In Memory: Robert Randall

Father of the Medical Marijuana Movement

The drug reform movement lost one of its heroes in June when Robert Randall succumbed to AIDS at age 53 at his home in Sarasota, Florida. It can be said with little exaggeration that Randall pioneered the contemporary medical marijuana movement.

In 1976, Randall made legal and medical history when he persuaded a federal court in Washington, DC, that his use of marijuana to treat his glaucoma was a medical necessity. At the same time, he petitioned the U.S. Food and Drug Administration for permission to legally use it. In November, 1976, Randall became the first person in modern U.S. history to obtain legal, medical access to marijuana.

Robert Randall and Alice O'Leary, co-founders of ACT, Alliance for Cannabis Therapeutics, the first non-profit organization dedicated to reforming the laws prohibiting medical marijuana use

Randall's struggles launched the modern medical marijuana movement in the US. The federal government attempted to cut off Randall's supply in 1978, but he sued to be able to continue to use marijuana for his glaucoma-and won again. His victory compelled the federal government to establish a special "Compassionate IND" program, under which he was able to gain access to a non-approved drug. He continued to receive U.S. government-supplied joints ever since.

But Randall didn't stop with his own case. The college professor of gentle mien became a powerful, articulate advocate for those whose ailments could be alleviated through the use of medical marijuana. In the late 1970s, he helped push through laws in more than 30 states that recognized marijuana's medical utility and set up statewide research and access programs. But because of unstinting opposition from the federal government, most of those state programs remained dormant.

In 1981, Randall and his long-time partner Alice O'Leary founded the Alliance for Cannabis Therapeutics (, the first nonprofit organization focused on changing the federal law prohibiting medical access to marijuana. He also drafted legislation establishing a federal program of compassionate, controlled access to the drug which was introduced in the 97th Congress. The bill, unfortunately, was ahead of its time and never got a hearing.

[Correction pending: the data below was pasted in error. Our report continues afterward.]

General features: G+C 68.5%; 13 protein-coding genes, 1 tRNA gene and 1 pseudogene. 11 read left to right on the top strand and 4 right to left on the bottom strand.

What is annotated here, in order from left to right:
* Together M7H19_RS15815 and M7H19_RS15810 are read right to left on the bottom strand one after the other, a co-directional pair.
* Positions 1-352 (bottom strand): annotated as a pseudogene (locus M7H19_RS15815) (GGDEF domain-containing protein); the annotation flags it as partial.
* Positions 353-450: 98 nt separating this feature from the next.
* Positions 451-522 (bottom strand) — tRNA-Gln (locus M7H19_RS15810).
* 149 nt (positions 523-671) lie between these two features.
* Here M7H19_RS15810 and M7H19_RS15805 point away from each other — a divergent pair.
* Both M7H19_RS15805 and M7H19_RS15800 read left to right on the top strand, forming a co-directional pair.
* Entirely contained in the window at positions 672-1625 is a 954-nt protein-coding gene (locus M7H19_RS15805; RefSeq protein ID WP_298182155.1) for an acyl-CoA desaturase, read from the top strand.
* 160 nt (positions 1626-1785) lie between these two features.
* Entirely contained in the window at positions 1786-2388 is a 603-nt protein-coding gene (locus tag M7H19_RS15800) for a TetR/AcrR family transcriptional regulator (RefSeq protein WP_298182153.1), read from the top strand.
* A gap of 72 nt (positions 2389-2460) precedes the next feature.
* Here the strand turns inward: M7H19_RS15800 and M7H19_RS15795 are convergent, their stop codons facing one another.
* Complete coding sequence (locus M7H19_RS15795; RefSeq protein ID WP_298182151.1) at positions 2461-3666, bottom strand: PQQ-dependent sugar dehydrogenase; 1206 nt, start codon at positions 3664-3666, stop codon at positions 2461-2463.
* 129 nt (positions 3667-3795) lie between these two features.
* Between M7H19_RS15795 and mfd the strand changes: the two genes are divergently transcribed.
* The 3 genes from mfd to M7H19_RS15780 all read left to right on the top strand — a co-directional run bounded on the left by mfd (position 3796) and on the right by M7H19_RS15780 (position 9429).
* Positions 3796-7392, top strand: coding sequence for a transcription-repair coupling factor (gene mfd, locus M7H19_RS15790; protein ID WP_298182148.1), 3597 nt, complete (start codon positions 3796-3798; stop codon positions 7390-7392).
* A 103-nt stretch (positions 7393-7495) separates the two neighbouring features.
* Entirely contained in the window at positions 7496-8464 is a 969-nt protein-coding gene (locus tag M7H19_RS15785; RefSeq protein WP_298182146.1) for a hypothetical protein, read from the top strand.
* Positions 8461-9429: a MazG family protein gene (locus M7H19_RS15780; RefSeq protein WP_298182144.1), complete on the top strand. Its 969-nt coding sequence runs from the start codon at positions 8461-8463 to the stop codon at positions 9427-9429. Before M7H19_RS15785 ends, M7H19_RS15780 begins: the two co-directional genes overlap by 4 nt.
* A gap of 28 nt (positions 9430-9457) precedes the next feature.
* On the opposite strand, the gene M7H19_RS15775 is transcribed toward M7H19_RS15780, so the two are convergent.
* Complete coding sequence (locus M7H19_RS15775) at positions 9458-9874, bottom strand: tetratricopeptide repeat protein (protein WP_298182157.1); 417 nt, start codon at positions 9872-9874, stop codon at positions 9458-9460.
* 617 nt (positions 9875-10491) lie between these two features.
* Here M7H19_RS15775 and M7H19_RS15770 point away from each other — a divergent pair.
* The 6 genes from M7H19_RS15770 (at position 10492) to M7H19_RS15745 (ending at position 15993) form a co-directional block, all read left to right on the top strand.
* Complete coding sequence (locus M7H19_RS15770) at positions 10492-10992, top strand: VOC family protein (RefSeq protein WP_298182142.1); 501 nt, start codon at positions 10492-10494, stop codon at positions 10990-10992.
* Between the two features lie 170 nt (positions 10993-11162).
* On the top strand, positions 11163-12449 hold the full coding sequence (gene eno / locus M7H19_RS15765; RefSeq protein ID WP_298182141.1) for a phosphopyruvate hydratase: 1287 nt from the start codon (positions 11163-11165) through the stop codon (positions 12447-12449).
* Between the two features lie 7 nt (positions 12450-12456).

By the early 1990s, Randall was concentrating on the therapeutic effects of marijuana on AIDS sufferers and had established the Marijuana Aids Research Service (MARS) to help AIDS patients gain access to medical marijuana under the FDA's Compassionate IND program. Hundreds of AIDS patients filed under the program, but the federal government abruptly shut it down, cutting off the only legal means of access to medical marijuana. Only Randall and seven other early patients were grandfathered in and continued to be able to receive legal medical marijuana.

Outrage at the U.S. government action helped lay the groundwork for the current round of successful medical marijuana initiatives, beginning with California's Prop. 215 in 1996.

Robert Randall also told his story and the stories of other medical marijuana patients in a series of books. The most recent was an autobiography, Marijuana Rx: The Patients' Fight for Medicinal Pot, which he wrote with his wife, Alice O'Leary.

Robert Randall was dedicated, compassionate, charming, and a fighter. He will be missed.